The third marker is on the north side of Starke Avenue. From the marker:
(September 17, 1862.)
Early in the morning of the 17th, Patrick’s Brigade advanced through the North Woods and fields east of the Hagerstown Pike and into Miller’s Cornfield in support of Gibbon’s Brigade. When Gibbon’s right deployed on the plateau and in the woods west of the Pike, Patrick crossed the Pike 230 yards north of this and entered the West Woods in support, the 80th New York was withdrawn to support Battery B, 4th U. S. Artillery, 130 yards south of Miller’s barn, and the 23rd was sent to check a movement of the enemy in the fields west of the West Woods. The 21st and 35th, in close support of Gibbon’s right, swept through the West Woods, swung to the left flank of the enemy while charging the Battery, driving them in the direction of the Dunkard Church and east of the Pike. Rejoined by the 23rd, the line advanced to the Pike but was forced back to this ledge which was held until attacked on the right flank, when it was compelled to retire to the cover of Miller’s barn and the rock ledges south and west of it.
|At Sharpsburg, Md.|
|Movement to Falmouth, Va.|
The regiment lost 2 men killed or mortally wounded, and 2 officers and 15 men wounded.
|December 20||Duty at Hall’s Landing|
|January 7||Provost Guard duty at Aquia Creek and along Richmond and Fredericksburg & Potomac Railroad attached to Patrick’s Command, Provost Guard, Army of the Potomac|
|May 24||Three years men from the 35th New York transferred to the regiment.|
|June 27||Relieved and ordered to join 1st Brigade, 3rd Division, 1st Army Corps|
The regiment was commanded at Gettysburg by Colonel Theodore B. Gates. It brought 375 men to the field and lost 35 killed, 111 wounded and 24 missing out of 287 engaged.
From the monument:
Held substantially this position from about 12m. July 1st 1863 to 4 p.m. July 2nd on Cemetery Hill in support of 3rd Corps. July 3rd in front line of battle resisting Pickett’s attack.
From the marker:
From a position south of this point the 20th New York State Militia delivered a most destructive fire into the attacking southerners’ right flank. As the enemy infantry moved obliquely to the left, the New York Regiment advanced north along this line firing as they moved to the right. Occupying a new position near the copse of trees the Ulster Guard fought to repel Longstreet’s assault, finally charging a group of Confederates, driving them from the shelter of the slashing.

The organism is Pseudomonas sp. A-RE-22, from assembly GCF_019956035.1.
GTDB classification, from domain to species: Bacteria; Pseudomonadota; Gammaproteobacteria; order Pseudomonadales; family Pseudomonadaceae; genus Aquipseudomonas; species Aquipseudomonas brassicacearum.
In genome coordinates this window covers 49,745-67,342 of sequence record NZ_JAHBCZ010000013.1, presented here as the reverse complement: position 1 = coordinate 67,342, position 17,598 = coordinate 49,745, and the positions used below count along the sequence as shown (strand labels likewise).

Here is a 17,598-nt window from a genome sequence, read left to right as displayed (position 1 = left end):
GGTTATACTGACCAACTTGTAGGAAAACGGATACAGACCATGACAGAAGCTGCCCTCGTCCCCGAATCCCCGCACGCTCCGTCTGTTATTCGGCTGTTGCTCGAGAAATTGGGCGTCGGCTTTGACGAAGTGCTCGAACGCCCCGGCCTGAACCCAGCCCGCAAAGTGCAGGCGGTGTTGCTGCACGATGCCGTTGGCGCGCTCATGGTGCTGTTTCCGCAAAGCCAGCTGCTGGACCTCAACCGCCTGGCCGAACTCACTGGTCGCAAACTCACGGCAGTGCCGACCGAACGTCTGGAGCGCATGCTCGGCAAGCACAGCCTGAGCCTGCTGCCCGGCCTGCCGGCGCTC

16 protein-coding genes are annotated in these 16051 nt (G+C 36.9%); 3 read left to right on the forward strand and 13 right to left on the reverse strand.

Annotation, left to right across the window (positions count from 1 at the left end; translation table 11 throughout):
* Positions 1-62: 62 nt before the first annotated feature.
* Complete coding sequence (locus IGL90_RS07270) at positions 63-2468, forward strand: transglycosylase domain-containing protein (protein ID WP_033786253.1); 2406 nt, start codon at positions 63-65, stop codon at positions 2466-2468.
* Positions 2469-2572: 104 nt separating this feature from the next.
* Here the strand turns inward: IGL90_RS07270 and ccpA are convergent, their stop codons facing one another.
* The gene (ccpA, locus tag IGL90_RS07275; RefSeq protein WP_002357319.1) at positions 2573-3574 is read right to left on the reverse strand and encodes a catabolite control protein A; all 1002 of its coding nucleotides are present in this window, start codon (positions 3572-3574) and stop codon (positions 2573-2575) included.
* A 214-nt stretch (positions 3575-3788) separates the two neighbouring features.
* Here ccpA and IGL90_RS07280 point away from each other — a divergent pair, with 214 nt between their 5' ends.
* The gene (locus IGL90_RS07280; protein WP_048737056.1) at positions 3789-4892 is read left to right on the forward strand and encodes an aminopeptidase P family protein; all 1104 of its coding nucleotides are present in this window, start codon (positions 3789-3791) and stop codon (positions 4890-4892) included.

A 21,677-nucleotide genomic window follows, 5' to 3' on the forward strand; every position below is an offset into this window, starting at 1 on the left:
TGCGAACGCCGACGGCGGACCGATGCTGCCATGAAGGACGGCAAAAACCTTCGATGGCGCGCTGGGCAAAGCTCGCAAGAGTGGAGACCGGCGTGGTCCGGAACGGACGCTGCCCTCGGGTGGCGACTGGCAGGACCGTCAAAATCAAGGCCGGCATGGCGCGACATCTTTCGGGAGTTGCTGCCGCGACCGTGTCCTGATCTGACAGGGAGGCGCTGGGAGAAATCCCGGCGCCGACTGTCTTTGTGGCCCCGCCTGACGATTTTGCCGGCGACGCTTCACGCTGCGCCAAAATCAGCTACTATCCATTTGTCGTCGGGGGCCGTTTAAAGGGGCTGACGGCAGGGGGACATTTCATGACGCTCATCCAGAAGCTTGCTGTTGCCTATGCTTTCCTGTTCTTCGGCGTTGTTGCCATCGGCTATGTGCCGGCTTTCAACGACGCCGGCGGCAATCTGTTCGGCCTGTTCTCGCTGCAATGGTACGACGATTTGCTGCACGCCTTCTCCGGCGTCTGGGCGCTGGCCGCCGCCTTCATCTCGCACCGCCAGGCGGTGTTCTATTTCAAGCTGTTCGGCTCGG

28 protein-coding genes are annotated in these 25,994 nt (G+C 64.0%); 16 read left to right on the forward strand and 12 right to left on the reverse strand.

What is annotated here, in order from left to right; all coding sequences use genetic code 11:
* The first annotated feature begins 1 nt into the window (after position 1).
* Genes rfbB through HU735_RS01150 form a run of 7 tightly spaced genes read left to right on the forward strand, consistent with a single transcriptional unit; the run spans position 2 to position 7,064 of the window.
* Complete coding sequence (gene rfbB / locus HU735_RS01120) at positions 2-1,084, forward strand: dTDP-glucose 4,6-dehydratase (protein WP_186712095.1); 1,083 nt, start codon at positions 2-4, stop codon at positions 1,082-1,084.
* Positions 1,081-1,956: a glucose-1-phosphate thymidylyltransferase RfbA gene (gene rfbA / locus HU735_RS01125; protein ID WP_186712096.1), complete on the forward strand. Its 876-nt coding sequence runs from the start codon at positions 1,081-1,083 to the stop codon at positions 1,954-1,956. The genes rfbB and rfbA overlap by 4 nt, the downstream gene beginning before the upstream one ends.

Major Walter A. Van Rensselaer was wounded near the slashing in a successful attempt to capture an enemy battle-flag.
Captain Ambrose N. Baldwin Co. K was mortally wounded in the final action near the Copse of Trees.
|July 16||Provost Guard duty, Army of the Potomac|
|October 9-22||Participated in the Bristoe Campaign|
|September||Colonel Gates mustered out at the end of his term of service. Lieutenant Colonel Jacob Hardenberg was promoted to colonel and command of the regiment.|
|November 7-8||Advance to line of the Rappahannock|
|November 26-December 2||Mine Run Campaign|
|May 3-June 15||Campaign from the Rapidan to the James|
|May 23-26||North Anna River|
|May 26-28||On line of the Pamunkey|
|June 16-18||Before Petersburg; Siege operations against Petersburg and Richmond begin|
|June 18||Assigned to garrison and guard duty at City Point, Va., Provost Guard, Headquarters of the Army of the Potomac|
|November||Company I joined the regiment|
|March||Assigned to Independent Brigade, 9th Army Corps|
|April 2||Assault on and fall of Petersburg|
|April 3||Occupation of Petersburg|
|April 14||Provost duty at Richmond assigned to Dept. of Virginia|
|November 27||At Norfolk and Portsmouth, Va.|
|January 29||Mustered out under Colonel Jacob B. Hardenberg|